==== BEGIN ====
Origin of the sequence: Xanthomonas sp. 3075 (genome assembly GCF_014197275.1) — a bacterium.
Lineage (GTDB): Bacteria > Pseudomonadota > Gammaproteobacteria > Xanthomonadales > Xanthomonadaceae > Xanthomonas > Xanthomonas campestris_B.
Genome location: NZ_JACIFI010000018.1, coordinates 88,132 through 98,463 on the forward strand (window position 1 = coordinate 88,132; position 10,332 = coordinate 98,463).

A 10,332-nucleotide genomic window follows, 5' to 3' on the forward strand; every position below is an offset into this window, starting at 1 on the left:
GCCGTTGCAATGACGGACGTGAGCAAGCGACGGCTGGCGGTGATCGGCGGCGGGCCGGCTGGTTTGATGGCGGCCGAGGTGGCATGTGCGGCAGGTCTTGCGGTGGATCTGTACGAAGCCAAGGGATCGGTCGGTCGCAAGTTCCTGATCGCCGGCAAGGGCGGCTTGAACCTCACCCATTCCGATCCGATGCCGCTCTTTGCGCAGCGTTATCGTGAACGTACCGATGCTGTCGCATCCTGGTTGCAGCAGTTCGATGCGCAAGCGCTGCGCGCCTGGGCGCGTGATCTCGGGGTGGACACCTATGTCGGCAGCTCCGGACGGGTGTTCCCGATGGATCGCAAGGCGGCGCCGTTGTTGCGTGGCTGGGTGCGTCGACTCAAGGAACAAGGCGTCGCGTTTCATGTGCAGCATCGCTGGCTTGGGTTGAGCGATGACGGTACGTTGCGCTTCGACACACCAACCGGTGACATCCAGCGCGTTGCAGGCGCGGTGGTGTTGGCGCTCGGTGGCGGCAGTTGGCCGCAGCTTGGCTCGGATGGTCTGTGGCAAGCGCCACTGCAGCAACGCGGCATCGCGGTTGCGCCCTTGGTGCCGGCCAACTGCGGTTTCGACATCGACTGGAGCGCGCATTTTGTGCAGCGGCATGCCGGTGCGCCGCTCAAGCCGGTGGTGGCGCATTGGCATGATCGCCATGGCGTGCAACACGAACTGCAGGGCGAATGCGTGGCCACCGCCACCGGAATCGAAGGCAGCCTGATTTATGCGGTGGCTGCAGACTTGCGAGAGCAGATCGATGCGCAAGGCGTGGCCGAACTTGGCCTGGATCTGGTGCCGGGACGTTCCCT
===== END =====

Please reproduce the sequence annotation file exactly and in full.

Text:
Origin of the sequence: Xanthomonas sp. 3075 (genome assembly GCF_014197275.1) — a bacterium.
Lineage (GTDB): Bacteria > Pseudomonadota > Gammaproteobacteria > Xanthomonadales > Xanthomonadaceae > Xanthomonas > Xanthomonas campestris_B.
Genome location: NZ_JACIFI010000018.1, coordinates 88,132 through 98,463 on the forward strand (window position 1 = coordinate 88,132; position 10,332 = coordinate 98,463).

A 10,332-nucleotide genomic window follows, 5' to 3' on the forward strand; every position below is an offset into this window, starting at 1 on the left:
GCCGTTGCAATGACGGACGTGAGCAAGCGACGGCTGGCGGTGATCGGCGGCGGGCCGGCTGGTTTGATGGCGGCCGAGGTGGCATGTGCGGCAGGTCTTGCGGTGGATCTGTACGAAGCCAAGGGATCGGTCGGTCGCAAGTTCCTGATCGCCGGCAAGGGCGGCTTGAACCTCACCCATTCCGATCCGATGCCGCTCTTTGCGCAGCGTTATCGTGAACGTACCGATGCTGTCGCATCCTGGTTGCAGCAGTTCGATGCGCAAGCGCTGCGCGCCTGGGCGCGTGATCTCGGGGTGGACACCTATGTCGGCAGCTCCGGACGGGTGTTCCCGATGGATCGCAAGGCGGCGCCGTTGTTGCGTGGCTGGGTGCGTCGACTCAAGGAACAAGGCGTCGCGTTTCATGTGCAGCATCGCTGGCTTGGGTTGAGCGATGACGGTACGTTGCGCTTCGACACACCAACCGGTGACATCCAGCGCGTTGCAGGCGCGGTGGTGTTGGCGCTCGGTGGCGGCAGTTGGCCGCAGCTTGGCTCGGATGGTCTGTGGCAAGCGCCACTGCAGCAACGCGGCATCGCGGTTGCGCCCTTGGTGCCGGCCAACTGCGGTTTCGACATCGACTGGAGCGCGCATTTTGTGCAGCGGCATGCCGGTGCGCCGCTCAAGCCGGTGGTGGCGCATTGGCATGATCGCCATGGCGTGCAACACGAACTGCAGGGCGAATGCGTGGCCACCGCCACCGGAATCGAAGGCAGCCTGATTTATGCGGTGGCTGCAGACTTGCGAGAGCAGATCGATGCGCAAGGCGTGGCCGAACTTGGCCTGGATCTGGTGCCGGGACGTTCCCT